The Rake’s Progress
Here we are surrounded with color. The Sugar Maple leaves fill the spectrum between deep magenta, vermillion and dark orange, while the Beech are now lemon yellow. The Oak leaves are only now starting to turn dark red. For someone who did not grow up in this climate, it is surreal, but in a pleasant sort of way, to find 100 foot tall trees in day-glow pumpkin orange, sitting next to a tree the color of red vine liquorice. The colors are now so brilliant that even at night, when your color vision fades and you are driving through near total darkness, all it takes is a single street lamp to bring out the blood-red of a Maple tree.
The downside: the leaves fall, and you have to rake them.
Every single day.
Where the hell do they all come from? Gigi says they were all up in the trees, but I think they are like a fungus, coming out of the ground and spreading leaf spores over the asphalt.
Our neighbors, Mary and Wes, loaned us a leaf-basket so that I could haul the leaves I had raked up from the front circular driveway to a mulch pile out back. “The Maples and Beech are the first to go,” Wes informed us, “then the Oak leaves drop later.” I was kind of hoping that this one weekend of raking would do the trick, but Wes in true laconic Yankee style just looked up at the trees in our front yard, still full of yellow and red foliage and announced in an accent just this side of Maine, “Be a while yet.”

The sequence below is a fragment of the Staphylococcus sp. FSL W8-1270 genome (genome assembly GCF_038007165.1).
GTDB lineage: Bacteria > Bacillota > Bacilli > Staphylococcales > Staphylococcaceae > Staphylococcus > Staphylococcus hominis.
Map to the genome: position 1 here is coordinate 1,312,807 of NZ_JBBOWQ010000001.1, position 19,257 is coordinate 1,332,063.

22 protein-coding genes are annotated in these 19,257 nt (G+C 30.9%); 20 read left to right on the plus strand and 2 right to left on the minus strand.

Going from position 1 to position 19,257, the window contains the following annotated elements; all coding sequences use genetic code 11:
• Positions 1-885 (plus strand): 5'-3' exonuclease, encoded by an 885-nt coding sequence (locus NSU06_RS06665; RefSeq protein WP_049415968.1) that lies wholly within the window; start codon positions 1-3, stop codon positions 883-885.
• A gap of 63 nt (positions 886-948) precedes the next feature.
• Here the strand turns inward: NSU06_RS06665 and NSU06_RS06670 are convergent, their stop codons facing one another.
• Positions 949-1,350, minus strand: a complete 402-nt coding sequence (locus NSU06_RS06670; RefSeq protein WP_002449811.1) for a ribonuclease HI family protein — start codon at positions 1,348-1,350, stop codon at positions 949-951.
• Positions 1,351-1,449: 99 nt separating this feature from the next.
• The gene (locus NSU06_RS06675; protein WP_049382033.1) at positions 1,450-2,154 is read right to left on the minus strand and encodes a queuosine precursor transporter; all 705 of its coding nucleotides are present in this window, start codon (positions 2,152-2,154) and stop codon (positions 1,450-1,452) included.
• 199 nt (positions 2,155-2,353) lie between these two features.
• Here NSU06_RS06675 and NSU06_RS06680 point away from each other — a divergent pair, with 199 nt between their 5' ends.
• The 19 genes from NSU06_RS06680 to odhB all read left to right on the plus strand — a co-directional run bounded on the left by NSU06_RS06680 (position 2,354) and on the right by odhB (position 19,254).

True to form, the next morning I came out to inspect the front driveway. Just the night before I hauled five large baskets full of leaves out to mulch pile from there. Now I couldn’t see the asphalt for all the leaves that had fallen overnight.